Meanwhile, in La Colmena, Gómez has given his wife, Teodora, the fresh milk they will use to make cheese.

They are happy that they have the cow, bought with the money their daughter sent from Los Angeles, and they are hopeful that the weather won’t spoil the coming harvest.

“With this cheese we earn enough for a small meal,” he said.

Copyright Toward Freedom 2018

Remittances to El Salvador and Nicaragua in 2018

El Economista (17 December 2018) reports that remittances received in El Salvador between January and November 2018 increased by 8.7% in comparison with the same period in 2017, and amounted to more than US$4,900 million [US dollars], according to the Central Reserve Bank (BCR).

In these ten months the country received remittances from 160 countries, at the head of which was the US with US$4,602.4 million, followed by the European Union and Canada with US$46.8 million and US$43.8 million respectively.

The 2.8 million Salvadorans who live in the United States sent a major part of the US$5,021.3 million in remittances which El Salvador received in 2017, this being the highest figure in history for the Central American country.


Informe Pastrán (21 December 2018) reports that remittances received in Nicaragua during the third quarter of 2018 rose to US$372.8 million, an increase of 4.8 per cent compared with the same period in the previous year. Remittances up to and including the month of September 2018 amounted to US$1,097.4 million, a 7.6 per cent increase on the same period during 2017.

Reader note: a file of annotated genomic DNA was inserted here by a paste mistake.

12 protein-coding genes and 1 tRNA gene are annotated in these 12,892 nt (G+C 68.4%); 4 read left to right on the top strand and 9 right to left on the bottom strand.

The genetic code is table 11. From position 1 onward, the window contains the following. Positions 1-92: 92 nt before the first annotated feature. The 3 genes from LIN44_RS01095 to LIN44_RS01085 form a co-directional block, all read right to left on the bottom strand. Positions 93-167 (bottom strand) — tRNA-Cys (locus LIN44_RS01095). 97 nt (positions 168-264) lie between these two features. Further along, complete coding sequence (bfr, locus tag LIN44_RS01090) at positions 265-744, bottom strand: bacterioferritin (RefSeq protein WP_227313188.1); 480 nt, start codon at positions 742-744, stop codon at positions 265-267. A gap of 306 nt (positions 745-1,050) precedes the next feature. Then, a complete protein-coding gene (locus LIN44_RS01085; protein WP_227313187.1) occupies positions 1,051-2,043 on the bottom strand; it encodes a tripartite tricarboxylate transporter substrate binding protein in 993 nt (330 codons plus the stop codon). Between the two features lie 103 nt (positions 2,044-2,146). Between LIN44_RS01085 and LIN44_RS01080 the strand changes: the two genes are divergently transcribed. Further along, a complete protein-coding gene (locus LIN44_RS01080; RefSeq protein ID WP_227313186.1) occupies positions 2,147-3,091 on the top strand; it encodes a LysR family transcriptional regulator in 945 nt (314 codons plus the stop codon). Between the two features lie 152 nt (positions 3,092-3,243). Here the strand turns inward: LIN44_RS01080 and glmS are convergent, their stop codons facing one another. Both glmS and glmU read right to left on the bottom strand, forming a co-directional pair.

During the third quarter of 2018, the major origins of these remittances were the United States (55.4%), Costa Rica (19.4%), Spain (11.5%) and Panamá (5.3%).

The department of Managua continued to be the major recipient of the remittances (35.0%), with the department of Chinandega receiving 10.3%, León 8.2%, Estelí 8.0% and Matagalpa 7.0%.

Government of Panamá searches for incentives to promote recycling

Summary by Martin Mowforth from report by El Economista

2 October 2019

Key words: recycling; incentives; plastics; Bay of Panamá.

On 2 October, El Economista reported that the government of Panamá was looking for ways of incentivising recycling. Speaking at an international symposium on sustainability organised by the Industrial Union of Panamá, the Environment Minister Milciades Concepción said that recycling by industry is practically nil: “Here we can’t set up recycling plants because there are no incentives,” he declared.